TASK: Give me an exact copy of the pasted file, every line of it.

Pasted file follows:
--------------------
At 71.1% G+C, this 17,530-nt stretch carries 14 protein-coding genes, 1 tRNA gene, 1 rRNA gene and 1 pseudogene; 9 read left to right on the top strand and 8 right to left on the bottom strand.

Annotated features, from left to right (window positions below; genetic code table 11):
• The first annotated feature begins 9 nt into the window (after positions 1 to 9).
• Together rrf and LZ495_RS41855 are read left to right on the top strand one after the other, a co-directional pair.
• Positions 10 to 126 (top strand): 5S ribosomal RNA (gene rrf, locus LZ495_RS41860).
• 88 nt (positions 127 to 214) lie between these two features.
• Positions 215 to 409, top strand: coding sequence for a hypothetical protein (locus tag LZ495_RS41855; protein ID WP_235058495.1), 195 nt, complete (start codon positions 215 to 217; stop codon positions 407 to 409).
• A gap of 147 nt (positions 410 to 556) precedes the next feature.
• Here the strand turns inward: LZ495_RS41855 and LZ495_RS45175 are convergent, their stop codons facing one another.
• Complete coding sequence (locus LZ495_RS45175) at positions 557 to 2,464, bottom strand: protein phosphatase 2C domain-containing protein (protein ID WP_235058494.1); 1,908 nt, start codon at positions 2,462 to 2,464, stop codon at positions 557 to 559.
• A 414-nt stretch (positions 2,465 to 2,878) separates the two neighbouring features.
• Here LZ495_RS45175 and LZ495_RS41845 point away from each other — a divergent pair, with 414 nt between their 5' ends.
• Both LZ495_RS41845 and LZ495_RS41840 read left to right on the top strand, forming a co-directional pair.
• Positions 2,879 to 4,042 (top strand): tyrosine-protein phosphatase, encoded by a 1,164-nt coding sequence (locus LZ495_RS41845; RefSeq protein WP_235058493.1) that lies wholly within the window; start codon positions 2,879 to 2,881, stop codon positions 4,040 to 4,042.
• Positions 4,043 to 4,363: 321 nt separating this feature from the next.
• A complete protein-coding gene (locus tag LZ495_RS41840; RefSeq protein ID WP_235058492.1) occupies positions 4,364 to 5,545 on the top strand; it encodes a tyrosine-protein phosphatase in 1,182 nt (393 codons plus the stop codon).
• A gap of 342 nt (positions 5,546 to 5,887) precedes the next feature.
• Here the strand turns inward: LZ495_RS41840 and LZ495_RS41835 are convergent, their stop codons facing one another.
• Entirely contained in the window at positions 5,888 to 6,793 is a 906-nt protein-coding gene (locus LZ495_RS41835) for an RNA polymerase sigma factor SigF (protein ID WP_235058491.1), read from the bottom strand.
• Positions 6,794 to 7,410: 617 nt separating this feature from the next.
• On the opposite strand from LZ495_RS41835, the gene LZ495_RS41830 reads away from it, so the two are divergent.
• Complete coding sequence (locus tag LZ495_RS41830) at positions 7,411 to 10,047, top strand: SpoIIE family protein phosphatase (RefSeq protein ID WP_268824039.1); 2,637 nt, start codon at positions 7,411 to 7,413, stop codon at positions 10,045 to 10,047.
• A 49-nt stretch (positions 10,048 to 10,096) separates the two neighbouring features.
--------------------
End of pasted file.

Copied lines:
At 71.1% G+C, this 17,530-nt stretch carries 14 protein-coding genes, 1 tRNA gene, 1 rRNA gene and 1 pseudogene; 9 read left to right on the top strand and 8 right to left on the bottom strand.

Annotated features, from left to right (window positions below; genetic code table 11):
• The first annotated feature begins 9 nt into the window (after positions 1 to 9).
• Together rrf and LZ495_RS41855 are read left to right on the top strand one after the other, a co-directional pair.
• Positions 10 to 126 (top strand): 5S ribosomal RNA (gene rrf, locus LZ495_RS41860).
• 88 nt (positions 127 to 214) lie between these two features.
• Positions 215 to 409, top strand: coding sequence for a hypothetical protein (locus tag LZ495_RS41855; protein ID WP_235058495.1), 195 nt, complete (start codon positions 215 to 217; stop codon positions 407 to 409).
• A gap of 147 nt (positions 410 to 556) precedes the next feature.
• Here the strand turns inward: LZ495_RS41855 and LZ495_RS45175 are convergent, their stop codons facing one another.
• Complete coding sequence (locus LZ495_RS45175) at positions 557 to 2,464, bottom strand: protein phosphatase 2C domain-containing protein (protein ID WP_235058494.1); 1,908 nt, start codon at positions 2,462 to 2,464, stop codon at positions 557 to 559.
• A 414-nt stretch (positions 2,465 to 2,878) separates the two neighbouring features.
• Here LZ495_RS45175 and LZ495_RS41845 point away from each other — a divergent pair, with 414 nt between their 5' ends.
• Both LZ495_RS41845 and LZ495_RS41840 read left to right on the top strand, forming a co-directional pair.
• Positions 2,879 to 4,042 (top strand): tyrosine-protein phosphatase, encoded by a 1,164-nt coding sequence (locus LZ495_RS41845; RefSeq protein WP_235058493.1) that lies wholly within the window; start codon positions 2,879 to 2,881, stop codon positions 4,040 to 4,042.
• Positions 4,043 to 4,363: 321 nt separating this feature from the next.
• A complete protein-coding gene (locus tag LZ495_RS41840; RefSeq protein ID WP_235058492.1) occupies positions 4,364 to 5,545 on the top strand; it encodes a tyrosine-protein phosphatase in 1,182 nt (393 codons plus the stop codon).
• A gap of 342 nt (positions 5,546 to 5,887) precedes the next feature.
• Here the strand turns inward: LZ495_RS41840 and LZ495_RS41835 are convergent, their stop codons facing one another.
• Entirely contained in the window at positions 5,888 to 6,793 is a 906-nt protein-coding gene (locus LZ495_RS41835) for an RNA polymerase sigma factor SigF (protein ID WP_235058491.1), read from the bottom strand.
• Positions 6,794 to 7,410: 617 nt separating this feature from the next.
• On the opposite strand from LZ495_RS41835, the gene LZ495_RS41830 reads away from it, so the two are divergent.
• Complete coding sequence (locus tag LZ495_RS41830) at positions 7,411 to 10,047, top strand: SpoIIE family protein phosphatase (RefSeq protein ID WP_268824039.1); 2,637 nt, start codon at positions 7,411 to 7,413, stop codon at positions 10,045 to 10,047.
• A 49-nt stretch (positions 10,048 to 10,096) separates the two neighbouring features.